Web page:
Print this ArticlePrint this Article Email this ArticleEmail this Article
Text Size: A | A | A

Trail cameras snap photos of wolves

Walla Walla pack forming on border between Oregon and Washington
Buy This Photo
This Aug. 5 photo provided by the Oregon Department of Fish and Wildlife shows a yearling wolf from the Wenaha pack captured by a trail camera in Wallowa County. Trail cameras have captured candid photos of some new wolves roaming in northeastern Oregon's Umatilla County. The Oregon Department of Fish and Wildlife says two of them, taken this month, are the first photos of members of the new Walla Walla pack that appears to be forming in the border area between Oregon and Washington. The Oregon Department of Fish and WildlifeAP
 Posted: 2:00 AM August 25, 2011

Trail cameras have captured candid photos of some new wolves roaming in northeastern Oregon's Umatilla County. The Oregon Department of Fish and Wildlife said Tuesday two of the images, taken this month, are the first photos of members of the new Walla Walla pack that seems to be forming in the border area between Oregon and Washington.

Department spokeswoman Michelle Dennehy said biologists have been seeing tracks since last winter, but these are the first photos to confirm the wolves are in Umatilla County. It is not known yet whether the group is breeding, and just what its range is.

"We are still trying to sort out what that pack is doing," she said.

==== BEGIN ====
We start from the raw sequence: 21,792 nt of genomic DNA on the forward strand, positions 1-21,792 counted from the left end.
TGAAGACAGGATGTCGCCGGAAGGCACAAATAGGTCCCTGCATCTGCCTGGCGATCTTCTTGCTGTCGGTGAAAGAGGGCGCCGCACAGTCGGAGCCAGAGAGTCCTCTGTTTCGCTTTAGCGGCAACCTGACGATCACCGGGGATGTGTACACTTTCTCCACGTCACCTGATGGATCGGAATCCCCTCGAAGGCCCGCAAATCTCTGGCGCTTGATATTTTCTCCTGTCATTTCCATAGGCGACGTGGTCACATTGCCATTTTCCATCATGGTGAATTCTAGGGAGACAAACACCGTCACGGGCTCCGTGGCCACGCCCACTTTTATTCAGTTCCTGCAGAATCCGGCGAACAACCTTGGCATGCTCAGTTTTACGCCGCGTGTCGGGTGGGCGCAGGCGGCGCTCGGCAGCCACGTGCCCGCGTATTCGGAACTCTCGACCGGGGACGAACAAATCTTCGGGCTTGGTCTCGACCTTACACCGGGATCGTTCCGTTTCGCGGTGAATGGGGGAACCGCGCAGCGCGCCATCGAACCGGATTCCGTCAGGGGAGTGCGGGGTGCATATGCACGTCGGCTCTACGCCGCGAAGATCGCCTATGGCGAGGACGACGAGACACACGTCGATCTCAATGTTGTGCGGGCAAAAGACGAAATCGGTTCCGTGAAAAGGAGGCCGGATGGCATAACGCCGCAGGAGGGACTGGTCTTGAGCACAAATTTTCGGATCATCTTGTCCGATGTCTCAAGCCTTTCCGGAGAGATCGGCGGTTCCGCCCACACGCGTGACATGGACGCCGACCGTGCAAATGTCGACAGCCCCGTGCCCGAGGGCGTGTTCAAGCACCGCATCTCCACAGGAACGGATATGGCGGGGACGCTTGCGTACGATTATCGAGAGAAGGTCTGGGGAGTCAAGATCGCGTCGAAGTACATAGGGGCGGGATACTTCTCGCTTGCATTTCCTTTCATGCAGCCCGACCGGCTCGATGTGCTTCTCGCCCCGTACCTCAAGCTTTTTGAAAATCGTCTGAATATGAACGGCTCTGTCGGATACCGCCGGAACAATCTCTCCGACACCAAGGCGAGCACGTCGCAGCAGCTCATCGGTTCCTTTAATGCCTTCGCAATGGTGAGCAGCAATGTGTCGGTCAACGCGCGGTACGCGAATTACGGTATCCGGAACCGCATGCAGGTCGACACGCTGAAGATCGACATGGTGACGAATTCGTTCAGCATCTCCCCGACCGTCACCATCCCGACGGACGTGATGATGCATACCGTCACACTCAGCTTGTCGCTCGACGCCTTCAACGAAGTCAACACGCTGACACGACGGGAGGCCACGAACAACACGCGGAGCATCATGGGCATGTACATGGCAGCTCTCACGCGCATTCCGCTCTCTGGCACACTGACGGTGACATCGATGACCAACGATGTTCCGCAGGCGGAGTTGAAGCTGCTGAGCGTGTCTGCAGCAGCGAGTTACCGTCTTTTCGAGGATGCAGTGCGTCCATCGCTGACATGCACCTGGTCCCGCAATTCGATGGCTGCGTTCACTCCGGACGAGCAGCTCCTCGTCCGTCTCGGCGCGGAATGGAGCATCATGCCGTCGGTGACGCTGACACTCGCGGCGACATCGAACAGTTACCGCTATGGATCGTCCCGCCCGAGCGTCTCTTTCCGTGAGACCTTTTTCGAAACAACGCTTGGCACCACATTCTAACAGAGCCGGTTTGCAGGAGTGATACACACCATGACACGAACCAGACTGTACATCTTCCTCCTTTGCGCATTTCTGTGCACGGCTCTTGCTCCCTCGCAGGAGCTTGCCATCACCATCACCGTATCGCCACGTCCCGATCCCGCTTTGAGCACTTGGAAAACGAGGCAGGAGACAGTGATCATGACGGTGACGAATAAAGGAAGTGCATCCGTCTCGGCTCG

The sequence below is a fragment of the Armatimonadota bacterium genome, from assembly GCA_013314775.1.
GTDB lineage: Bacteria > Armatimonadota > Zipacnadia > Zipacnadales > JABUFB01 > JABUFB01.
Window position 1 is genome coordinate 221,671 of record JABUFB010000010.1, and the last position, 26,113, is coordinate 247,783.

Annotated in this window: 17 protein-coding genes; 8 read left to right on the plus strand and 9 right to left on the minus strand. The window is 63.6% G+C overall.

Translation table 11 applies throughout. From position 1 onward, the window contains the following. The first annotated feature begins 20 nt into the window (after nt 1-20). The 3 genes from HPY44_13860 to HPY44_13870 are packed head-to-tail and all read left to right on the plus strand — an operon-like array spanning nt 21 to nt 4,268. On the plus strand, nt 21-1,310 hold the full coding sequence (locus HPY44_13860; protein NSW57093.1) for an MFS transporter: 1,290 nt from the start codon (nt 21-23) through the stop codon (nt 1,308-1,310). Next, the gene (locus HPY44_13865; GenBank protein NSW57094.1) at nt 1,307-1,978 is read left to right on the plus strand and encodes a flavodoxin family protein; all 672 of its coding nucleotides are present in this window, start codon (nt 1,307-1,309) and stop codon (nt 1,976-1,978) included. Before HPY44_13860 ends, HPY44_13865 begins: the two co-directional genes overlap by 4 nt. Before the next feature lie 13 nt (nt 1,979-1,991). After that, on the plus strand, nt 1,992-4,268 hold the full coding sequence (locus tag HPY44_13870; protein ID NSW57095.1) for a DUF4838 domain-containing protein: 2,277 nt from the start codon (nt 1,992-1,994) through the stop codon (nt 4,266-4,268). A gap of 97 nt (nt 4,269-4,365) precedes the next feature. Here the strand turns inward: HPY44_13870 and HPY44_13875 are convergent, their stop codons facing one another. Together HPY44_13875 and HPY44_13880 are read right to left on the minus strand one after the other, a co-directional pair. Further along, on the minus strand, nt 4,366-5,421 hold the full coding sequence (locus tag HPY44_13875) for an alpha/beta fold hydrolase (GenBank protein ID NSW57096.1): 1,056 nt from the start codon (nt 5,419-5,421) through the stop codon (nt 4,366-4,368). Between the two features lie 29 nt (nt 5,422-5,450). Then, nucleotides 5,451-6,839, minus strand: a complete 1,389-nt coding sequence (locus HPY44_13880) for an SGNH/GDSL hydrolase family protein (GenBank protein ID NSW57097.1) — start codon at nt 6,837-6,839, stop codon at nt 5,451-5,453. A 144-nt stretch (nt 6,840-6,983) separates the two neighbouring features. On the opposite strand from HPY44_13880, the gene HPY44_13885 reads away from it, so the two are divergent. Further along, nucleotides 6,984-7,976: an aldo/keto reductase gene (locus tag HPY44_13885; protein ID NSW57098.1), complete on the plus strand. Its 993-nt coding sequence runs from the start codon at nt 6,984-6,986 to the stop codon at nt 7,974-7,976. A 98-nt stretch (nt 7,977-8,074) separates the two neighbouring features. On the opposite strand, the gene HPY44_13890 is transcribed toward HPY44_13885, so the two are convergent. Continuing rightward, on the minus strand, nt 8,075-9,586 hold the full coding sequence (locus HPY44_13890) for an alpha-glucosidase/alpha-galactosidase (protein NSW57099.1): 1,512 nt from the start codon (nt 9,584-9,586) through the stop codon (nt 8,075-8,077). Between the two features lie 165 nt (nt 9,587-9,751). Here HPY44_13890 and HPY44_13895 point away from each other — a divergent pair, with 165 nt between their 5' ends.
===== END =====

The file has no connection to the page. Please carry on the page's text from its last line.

Another photo shows last year's pup from the Wenaha pack grown up as a yearling. It was taken in Wallowa County. The black wolf is shown glowering at the camera. It has green tags in both ears.

At this point, there are no radio-tracking collars on the Walla Walla or Wenaha packs.

Only the Imnaha pack, which has been blamed for several livestock kills, can be tracked with radio collars. One of those wolves returned to Wheeler County one to Idaho and one to Washington, though the signal from that wolf has not been picked up in a while, Dennehy said.

State biologists keep close watch over the wolves in Oregon to minimize attacks on livestock, and to track their numbers and breeding success. Under the Oregon Wolf Plan, four breeding pairs must produce pups for three consecutive years before the animals can be taken off the state endangered species list for Eastern Oregon.


Reader Reaction
We reserve the right to remove any content at any time from this Community, including without limitation if it violates the Community Rules. We ask that you report content that you in good faith believe violates the above rules by clicking the Flag link next to the offending comment or fill out this form. New comments are only accepted for two weeks from the date of publication.
COUPON OF THE WEEK